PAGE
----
The recordings were made inadvertently as Grand Rapids police investigated the traffic crash involving then-Assistant Kent County Prosecutor Josh Kuiper, who allegedly drove the wrong way down a one-way street before crashing into a parked car, injuring a man.
On the recordings, Officer Adam Ickes tells his supervisor, then-Lt. Matthew Janiskee, during a phone call that Kuiper appears intoxicated and that he had admitted that he had been drinking. But Kuiper was not asked to take a breathalyzer test for alcohol and was not charged with drunken driving.
The recordings of five phone calls from November 2016 were released to MLive following a court battle, the Grand Rapids city manager's office said.
Ickes is heard telling Janiskee, "I got Josh Kuiper from the prosecutor's office — wrong way — visibly intox ... as I approached, driving the wrong way and struck a parked car. There was a guy getting into the car at the time who got knocked to the ground — not sure on injuries at this point."
Janiskee responds, "Can we do sobriety and go from there? Let's pass him if we can. If we can't, we can't. I'd like to pass him on sobriety," referring to a field sobriety test in which an officer asks a motorist to perform a set of tasks that are difficult to perform when drunk.
"All right. I'll do what I can," Ickes says.
In another phone call, Sgt. Thomas Warwick, who was also investigating the crash, is heard telling Janiskee that Kuiper is "gonna get a ticket for driving the wrong way on a one-way."
"OK," Janiskee responds.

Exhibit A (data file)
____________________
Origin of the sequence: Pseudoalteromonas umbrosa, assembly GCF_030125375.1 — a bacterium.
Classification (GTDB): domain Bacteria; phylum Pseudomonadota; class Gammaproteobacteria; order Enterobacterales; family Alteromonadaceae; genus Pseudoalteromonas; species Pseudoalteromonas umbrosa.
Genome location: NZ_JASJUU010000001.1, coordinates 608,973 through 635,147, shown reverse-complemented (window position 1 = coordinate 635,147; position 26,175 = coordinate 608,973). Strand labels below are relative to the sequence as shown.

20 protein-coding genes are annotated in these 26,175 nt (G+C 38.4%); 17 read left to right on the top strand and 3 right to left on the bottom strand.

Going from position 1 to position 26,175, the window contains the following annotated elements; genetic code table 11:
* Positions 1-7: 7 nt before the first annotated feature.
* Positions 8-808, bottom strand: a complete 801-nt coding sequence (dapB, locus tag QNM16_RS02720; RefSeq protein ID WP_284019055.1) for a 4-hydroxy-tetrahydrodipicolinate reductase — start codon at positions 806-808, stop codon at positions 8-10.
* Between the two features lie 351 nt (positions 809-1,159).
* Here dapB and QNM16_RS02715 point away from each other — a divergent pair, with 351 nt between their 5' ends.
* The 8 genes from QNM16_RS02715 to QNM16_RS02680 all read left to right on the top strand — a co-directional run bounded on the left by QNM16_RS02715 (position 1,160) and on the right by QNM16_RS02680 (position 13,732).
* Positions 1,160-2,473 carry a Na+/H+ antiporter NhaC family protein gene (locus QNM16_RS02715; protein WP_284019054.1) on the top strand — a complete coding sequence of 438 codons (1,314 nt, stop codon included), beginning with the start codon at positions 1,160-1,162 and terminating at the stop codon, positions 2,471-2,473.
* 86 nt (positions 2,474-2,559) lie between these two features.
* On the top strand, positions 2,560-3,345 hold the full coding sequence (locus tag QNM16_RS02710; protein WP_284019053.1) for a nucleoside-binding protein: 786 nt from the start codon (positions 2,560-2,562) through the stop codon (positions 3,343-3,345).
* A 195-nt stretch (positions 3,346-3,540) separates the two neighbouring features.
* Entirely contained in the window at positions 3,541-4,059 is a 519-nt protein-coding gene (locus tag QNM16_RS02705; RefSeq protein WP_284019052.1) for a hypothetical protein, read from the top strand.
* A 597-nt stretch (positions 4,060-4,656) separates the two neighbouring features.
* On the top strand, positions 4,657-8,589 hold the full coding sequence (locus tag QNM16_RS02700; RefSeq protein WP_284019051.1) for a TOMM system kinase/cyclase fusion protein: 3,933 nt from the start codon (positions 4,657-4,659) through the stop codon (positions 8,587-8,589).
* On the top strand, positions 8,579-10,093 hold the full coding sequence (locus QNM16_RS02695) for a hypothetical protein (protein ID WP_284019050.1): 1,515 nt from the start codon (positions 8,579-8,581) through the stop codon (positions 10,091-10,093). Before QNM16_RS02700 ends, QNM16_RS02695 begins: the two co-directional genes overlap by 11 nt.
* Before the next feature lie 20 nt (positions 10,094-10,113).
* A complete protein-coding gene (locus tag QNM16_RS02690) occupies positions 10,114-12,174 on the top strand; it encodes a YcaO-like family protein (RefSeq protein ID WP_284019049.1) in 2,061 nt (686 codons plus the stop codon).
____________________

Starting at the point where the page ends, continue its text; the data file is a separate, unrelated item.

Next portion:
"And then that's it," Warwick says.
Kuiper later was charged with reckless driving causing injury and resigned from the prosecutor's office.
Ickes and Warwick were suspended without pay. Janiskee was fired and is suing the city, saying his rights were violated when he was unknowingly recorded. None of the officers was charged with a crime.
Janiskee's attorney, Andrew Rodenhouse, said Wednesday that it was natural for the officers to want to give Kuiper "a break" because, "They know him. He's on their side." He also described the calls as "workshop banter."
"These are police officers — guys who every day deal with high-pressure, high-stress jobs working in a big city," Rodenhouse said. "People speak differently when they don't think they are being recorded."
The calls were made on a police phone line marked "non-recorded," but internal investigators looking into the officers' actions discovered that calls on that line actually had been recorded since 2010. Grand Rapids said in a federal court filing that the recording was accidental and that no one at the city knew it was happening until December 2016.
MLive Media Group, which operates a number of Michigan newspapers, sued to have the recordings released under the Freedom of Information Act. The city initially denied the request, waiting for the federal court to determine whether releasing the recordings would violate federal wiretapping laws, but Michigan's appeals court ruled Tuesday that they should be released.
City Manager Greg Sundstrom said Wednesday that he and other city officials were "outraged by the actions of these officers."
"The city does not tolerate this type of behavior and, as such, we took swift disciplinary action,” he said.